Despite concerns, Independence City Council passes levy

By Mike Genet

To avoid a potentially severe financial penalty, the Independence City Council unanimously approved its recommended real property tax levy Monday, knowing it will likely be altered.

By state statute, cities such as Independence must approve their 2020 property tax levies by Oct. 1, as recommended by the state auditor, to be able to collect revenues from Jackson County assessments. Due to ongoing appeals, that 2020 assessment is not yet complete.

The 2020 property levy rate is $0.6672 per $100 assessed valuation, up from $0.6078 last year due to less overall property valuation in the city. That includes allowed recoupment to make up for lost revenues from 2019 taxes not collected. Independence only taxes real property -- land and buildings – and not personal property such as vehicles.

From that tax levy, the city projected about $8.2 million for the 2020-21 fiscal year budget. If the council didn’t approve a levy – as the City Charter also says the council “shall” do – it risked not being able to collect some or all of those projected revenues.

The council needed at least five yes votes because the tax levy was an emergency ordinance. Last week, the council voted 4-3 last week against approving the levy.

Council Member Karen DeLuccie said she mistakenly believed last week the council would be compounding a county error when she said she didn’t want to “rubber-stamp a bad decision.” Mayor Eileen Weir said she still had not heard back from the county for updated information about the assessments and levies, and why cities must comply when that county had not finished its part.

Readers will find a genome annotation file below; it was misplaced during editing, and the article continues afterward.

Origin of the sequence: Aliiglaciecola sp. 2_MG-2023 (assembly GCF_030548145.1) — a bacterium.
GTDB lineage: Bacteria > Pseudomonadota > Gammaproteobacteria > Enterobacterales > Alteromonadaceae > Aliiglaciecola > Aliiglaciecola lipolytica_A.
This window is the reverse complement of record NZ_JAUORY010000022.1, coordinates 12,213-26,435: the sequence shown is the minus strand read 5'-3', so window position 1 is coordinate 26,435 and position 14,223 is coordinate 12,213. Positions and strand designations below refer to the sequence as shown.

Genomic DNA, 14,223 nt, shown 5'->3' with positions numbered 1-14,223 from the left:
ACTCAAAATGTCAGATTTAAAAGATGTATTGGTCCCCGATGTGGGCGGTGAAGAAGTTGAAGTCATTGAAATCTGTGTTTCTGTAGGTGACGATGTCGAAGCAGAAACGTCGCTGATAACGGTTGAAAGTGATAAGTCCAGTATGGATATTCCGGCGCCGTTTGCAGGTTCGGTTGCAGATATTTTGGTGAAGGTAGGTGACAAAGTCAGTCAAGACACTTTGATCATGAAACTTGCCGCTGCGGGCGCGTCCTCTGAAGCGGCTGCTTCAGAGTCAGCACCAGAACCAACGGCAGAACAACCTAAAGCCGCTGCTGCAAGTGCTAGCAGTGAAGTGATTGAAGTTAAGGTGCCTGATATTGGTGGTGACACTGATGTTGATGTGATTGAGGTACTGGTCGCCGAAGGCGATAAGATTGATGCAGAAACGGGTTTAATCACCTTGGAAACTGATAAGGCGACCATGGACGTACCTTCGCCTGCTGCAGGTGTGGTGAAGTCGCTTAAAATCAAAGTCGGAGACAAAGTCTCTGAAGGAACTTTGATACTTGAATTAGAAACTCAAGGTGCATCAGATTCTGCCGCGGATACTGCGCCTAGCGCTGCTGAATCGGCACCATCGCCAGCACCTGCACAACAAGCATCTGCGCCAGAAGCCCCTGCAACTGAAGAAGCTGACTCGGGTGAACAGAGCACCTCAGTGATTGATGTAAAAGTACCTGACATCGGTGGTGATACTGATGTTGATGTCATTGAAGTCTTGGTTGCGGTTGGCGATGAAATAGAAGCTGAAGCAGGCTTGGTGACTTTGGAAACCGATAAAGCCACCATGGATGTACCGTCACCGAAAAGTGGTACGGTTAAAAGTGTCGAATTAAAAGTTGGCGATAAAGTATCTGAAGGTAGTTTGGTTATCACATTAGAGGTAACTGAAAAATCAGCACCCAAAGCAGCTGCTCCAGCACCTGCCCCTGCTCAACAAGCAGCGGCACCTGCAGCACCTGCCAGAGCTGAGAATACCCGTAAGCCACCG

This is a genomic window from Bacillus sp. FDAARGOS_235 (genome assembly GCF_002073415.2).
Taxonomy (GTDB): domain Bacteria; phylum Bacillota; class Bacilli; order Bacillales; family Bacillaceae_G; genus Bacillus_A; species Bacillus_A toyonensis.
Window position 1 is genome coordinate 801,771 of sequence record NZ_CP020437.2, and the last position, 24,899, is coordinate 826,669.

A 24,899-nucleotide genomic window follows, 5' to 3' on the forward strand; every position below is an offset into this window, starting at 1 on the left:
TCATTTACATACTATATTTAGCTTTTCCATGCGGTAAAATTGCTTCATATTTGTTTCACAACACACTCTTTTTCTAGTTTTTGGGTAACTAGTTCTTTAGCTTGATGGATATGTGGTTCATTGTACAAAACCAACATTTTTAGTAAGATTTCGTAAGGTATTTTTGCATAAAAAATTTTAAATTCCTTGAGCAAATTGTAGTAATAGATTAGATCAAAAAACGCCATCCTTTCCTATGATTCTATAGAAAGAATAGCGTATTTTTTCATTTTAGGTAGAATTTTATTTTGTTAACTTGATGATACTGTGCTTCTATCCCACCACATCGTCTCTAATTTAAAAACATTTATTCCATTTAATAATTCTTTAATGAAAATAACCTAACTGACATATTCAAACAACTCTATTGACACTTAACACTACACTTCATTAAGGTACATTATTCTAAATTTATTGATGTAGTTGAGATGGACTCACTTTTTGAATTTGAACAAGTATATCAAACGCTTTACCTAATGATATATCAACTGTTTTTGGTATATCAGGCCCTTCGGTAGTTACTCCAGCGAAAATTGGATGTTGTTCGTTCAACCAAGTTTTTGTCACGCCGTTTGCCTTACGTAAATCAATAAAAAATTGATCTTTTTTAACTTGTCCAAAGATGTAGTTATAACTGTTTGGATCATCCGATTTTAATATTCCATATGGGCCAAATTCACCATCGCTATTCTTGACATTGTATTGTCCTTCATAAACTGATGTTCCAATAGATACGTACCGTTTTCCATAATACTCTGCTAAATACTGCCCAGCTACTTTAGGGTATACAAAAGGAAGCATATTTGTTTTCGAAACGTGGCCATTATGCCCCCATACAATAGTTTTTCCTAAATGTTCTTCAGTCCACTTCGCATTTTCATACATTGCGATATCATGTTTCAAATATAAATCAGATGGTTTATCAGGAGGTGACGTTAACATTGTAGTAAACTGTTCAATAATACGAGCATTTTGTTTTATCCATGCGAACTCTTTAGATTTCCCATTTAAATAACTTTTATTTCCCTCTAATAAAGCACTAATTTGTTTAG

“The county has not met the state statute, though we are required to meet the state statute with a very, very serious penalty if we do not,” Weir said. “I don’t like being bullied; I don’t like being ignored, but here we find ourselves again faced with this disturbing situation.”

If the state had instead set the city’s levy, she said, that is “something that would be very undesirable, not advantageous to us and our citizens, would have a serious financial impact.”

The Hancock Amendment to the Missouri Constitution essentially limits local government entities to increases in tax revenue from inflation and new development. Generally, if valuations go up, levies go down to balance it out – and vice versa. 

The county’s Board of Equalization has extended its appeals schedule through October for this year’s assessments and 2019 reassessments. The pandemic has in part hampered the board’s ability to wade through appeals from the controversial 2019 assessments. Because of those appeals, the county does what are referred to as “clawbacks” to reimburse taxpayers if necessary. For Independence that was an $866,000 hit, though City Manager Zach Walker he’s been informed not much more will be needed.

Walker said county officials have told him there are still about 1,500 outstanding appeals across the county, and the board is hearing about 100 per week.

The Blue Springs City Council approved the city’s recommended tax levy last week. The $0.6817 rate per $100 assessed valuation is about 3.5 cents greater than 2019, but the 2019 rate dropped 7 cents from 2018. The city has nearly $6.4 million in property tax revenue – in the general fund and in debt service – budgeted for the 2020-21 fiscal year budget that begins Thursday.

The Lee’s Summit City Council also approved its city’s recommended levy ($1.4563 per $100) last week.